“I hate everything about this”: MV City Council approves implementation for Measure C, set to spend nearly $1,000,000 on street signs

STORY BY CEDRIC CHAN AND CARLY HELTZEL, PHOTO BY CARLY HELTZEL

In the early hours of this morning, the Mountain View City Council unanimously approved the staff recommendation for the implementation and budget of Measure C, following hours of discussion and contentious public comment. 

The measure, approved by voters this November, will prohibit the parking of oversized vehicles — namely, recreational vehicles (RVs) — on “narrow streets,” defined as those that are 40 feet wide or less. The ordinance is set to go into effect in 10 days on Saturday, December 19.

The resolution calls for the manufacture and installation of approximately 2,600 street signs, with a projected cost of $980,000. 

Some council members lauded the City’s various housing programs and maintained that Measure C will help the homeless get back on their feet.

“I believe that our city is compassionate,” Mayor Margaret Abe-Koga said. “I believe that our City Council is compassionate. We are not kicking people out of Mountain View — we are providing them places to go.”

In public comment, however, the resolution faced harsh criticism for its price and effect on mobile home residents. Resident Eva Tang said that spending time and money to implement the signs “is just so fiscally and environmentally irresponsible” of the City.

“I hate everything about this,” she said. “I hate that my neighbors like to criminalize poverty. If we are a city with any sort of compassion, please consider delaying this implementation.” 

Several others reiterated this sentiment, underlining the detrimental effects this measure could have on residents living in RVs; resident Steve Chessin expressed his disappointment with the City, imploring the Council to not “be Ebenezer Scrooges and kick the Bob Cratchits out of Mountain View.”

Several members of the public also reprobated the Council’s timeline, saying that it is not in the best interests of the city “to be fast-tracking the implementation of Measure C.” 

“In the midst of a pandemic, there’s no reason for us to be knocking on peoples doors and telling them they’re not welcome in our wealthy town,” resident Scott Haiden said. “Let’s take human rights seriously and treat people with dignity for once.” 

The Mountain View Police Department, however, said that it hoped to encourage residents to follow the measure through “voluntary cooperation,” as it has in enforcing pandemic restrictions. Sgt. Scott Nelson said that since COVID-19 began, MVPD has not towed any oversized vehicles and he expects this enforcement to continue.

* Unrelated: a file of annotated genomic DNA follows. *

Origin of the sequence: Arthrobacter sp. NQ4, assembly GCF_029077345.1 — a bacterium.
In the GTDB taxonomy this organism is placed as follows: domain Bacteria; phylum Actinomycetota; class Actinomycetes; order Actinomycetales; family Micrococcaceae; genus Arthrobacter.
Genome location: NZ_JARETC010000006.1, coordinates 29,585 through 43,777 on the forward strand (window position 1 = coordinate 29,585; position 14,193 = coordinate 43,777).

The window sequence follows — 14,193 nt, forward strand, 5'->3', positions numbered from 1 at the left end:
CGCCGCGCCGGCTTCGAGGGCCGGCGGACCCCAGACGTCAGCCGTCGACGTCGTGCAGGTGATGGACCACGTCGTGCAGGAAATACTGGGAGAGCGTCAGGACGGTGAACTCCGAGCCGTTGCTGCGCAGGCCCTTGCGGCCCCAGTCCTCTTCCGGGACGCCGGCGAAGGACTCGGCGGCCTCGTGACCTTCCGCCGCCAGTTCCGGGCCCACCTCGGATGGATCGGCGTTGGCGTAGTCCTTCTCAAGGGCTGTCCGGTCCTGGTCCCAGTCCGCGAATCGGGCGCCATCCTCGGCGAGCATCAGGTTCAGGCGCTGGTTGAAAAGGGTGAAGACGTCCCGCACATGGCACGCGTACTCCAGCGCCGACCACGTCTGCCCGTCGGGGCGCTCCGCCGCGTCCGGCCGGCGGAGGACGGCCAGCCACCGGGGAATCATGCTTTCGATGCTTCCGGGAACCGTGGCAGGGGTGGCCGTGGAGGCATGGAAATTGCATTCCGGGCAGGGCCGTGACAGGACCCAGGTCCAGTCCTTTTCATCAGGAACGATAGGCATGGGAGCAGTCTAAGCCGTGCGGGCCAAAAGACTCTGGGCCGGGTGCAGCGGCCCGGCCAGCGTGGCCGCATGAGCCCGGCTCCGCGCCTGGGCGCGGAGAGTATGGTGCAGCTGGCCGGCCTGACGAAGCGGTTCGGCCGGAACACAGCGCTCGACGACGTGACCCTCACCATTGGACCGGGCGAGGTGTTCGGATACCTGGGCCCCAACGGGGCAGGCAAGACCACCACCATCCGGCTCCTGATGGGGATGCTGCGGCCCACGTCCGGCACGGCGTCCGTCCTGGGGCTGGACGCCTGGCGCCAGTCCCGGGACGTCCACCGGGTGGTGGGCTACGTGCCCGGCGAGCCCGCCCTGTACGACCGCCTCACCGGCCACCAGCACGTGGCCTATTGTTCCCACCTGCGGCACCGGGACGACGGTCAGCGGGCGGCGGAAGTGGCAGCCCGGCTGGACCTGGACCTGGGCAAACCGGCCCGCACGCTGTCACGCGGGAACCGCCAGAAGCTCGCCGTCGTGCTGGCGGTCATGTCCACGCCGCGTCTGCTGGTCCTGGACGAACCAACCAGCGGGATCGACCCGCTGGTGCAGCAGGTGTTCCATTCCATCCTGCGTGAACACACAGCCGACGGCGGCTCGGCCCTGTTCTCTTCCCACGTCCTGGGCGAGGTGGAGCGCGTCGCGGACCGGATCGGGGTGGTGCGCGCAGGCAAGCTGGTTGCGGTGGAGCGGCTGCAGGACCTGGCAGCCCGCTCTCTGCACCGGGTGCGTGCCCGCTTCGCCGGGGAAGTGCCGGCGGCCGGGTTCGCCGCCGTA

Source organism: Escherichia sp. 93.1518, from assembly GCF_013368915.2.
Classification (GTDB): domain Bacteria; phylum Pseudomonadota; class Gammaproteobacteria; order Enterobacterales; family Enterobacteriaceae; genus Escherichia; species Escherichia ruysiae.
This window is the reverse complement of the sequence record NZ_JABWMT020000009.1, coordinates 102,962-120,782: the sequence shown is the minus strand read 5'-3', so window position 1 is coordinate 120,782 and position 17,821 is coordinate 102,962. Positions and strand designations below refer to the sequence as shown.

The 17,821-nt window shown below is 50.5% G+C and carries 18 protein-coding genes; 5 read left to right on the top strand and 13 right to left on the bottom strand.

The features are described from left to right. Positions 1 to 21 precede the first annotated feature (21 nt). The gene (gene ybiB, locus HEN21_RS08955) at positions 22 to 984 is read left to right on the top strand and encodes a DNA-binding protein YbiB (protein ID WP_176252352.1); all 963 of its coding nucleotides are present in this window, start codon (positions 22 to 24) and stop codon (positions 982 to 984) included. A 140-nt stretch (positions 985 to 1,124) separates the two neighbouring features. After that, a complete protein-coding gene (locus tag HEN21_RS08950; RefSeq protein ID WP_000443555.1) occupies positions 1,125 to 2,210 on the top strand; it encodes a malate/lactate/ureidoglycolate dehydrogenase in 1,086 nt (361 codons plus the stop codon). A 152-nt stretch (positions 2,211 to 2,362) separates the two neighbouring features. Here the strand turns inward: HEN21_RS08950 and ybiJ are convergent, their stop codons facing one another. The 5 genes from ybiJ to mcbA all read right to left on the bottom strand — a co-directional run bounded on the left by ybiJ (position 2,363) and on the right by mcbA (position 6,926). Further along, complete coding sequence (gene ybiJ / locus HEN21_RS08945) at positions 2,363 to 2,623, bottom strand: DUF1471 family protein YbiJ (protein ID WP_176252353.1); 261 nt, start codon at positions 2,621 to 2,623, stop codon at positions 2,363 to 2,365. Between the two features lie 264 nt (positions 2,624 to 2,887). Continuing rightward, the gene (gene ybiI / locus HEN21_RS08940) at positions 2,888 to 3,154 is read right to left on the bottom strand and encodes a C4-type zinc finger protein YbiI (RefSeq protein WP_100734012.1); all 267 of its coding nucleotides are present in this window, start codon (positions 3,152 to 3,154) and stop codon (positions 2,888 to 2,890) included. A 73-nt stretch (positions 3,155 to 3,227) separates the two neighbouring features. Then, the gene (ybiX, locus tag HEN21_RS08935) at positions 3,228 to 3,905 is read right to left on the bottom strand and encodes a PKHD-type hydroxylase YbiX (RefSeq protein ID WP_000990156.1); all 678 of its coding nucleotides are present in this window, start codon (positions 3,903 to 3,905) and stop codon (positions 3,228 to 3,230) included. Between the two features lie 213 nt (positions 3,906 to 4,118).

“We’ve been able to work with residents and find solutions to some of the complaints that have come in,” he said. “I anticipate the same type of education, outreach and voluntary compliance when we do start enforcing the ordinance.”

Once street signs have been installed, complaint-driven enforcement will be used to uphold the measure, he added. In accordance with city laws, there must be visible signs on the over 150 specified street segments for any action to be taken.

A map of the restricted streets in the City, highlighted orange. (via City of Mountain View)

However, the number of signs required also received a great deal of disapproval during public comment. 

“There’s nothing more attractive than signposts with giant letters on them,” resident Alexander Brown said sarcastically. “Because who needs trees? At some point the sign density will be great enough to support its own ecosystem. Wow — very priorities, many wisdom, so leadership, much proud.” 

Restrictions on oversized vehicle parking on small streets were originally drafted in September of 2019, but were struck down because of a petition spearheaded by the Mountain View Housing Justice Coalition. Instead, they were moved onto the November 2020 ballot as Measure C, where voters passed the measure with 56.6 percent.

“This is an issue that has been going on for many years, and not to disparage, but if earlier councils had acted more quickly, we probably wouldn’t have an issue as large as we do now,” Abe-Koga said. “I would also call upon our neighboring cities to do the same. We do our part — we do more than our part — but we need other cities to participate.”

Council Members John McAlister, Lucas Ramirez and Chris Clark all said that they are not in favor of Measure C, despite the unanimous vote, in a rare moment of alignment between the Council and the public. They maintained, however, that the Council has an obligation to administer measures voted on by the people, regardless of personal opinion.

“When people vote, they expect — they demand — that we implement the law that they voted for,” Council Member John McAlister said. “And if you disagree or agree with it, that’s part of democracy: the majority rules.”

Allison Huang contributed to this report.

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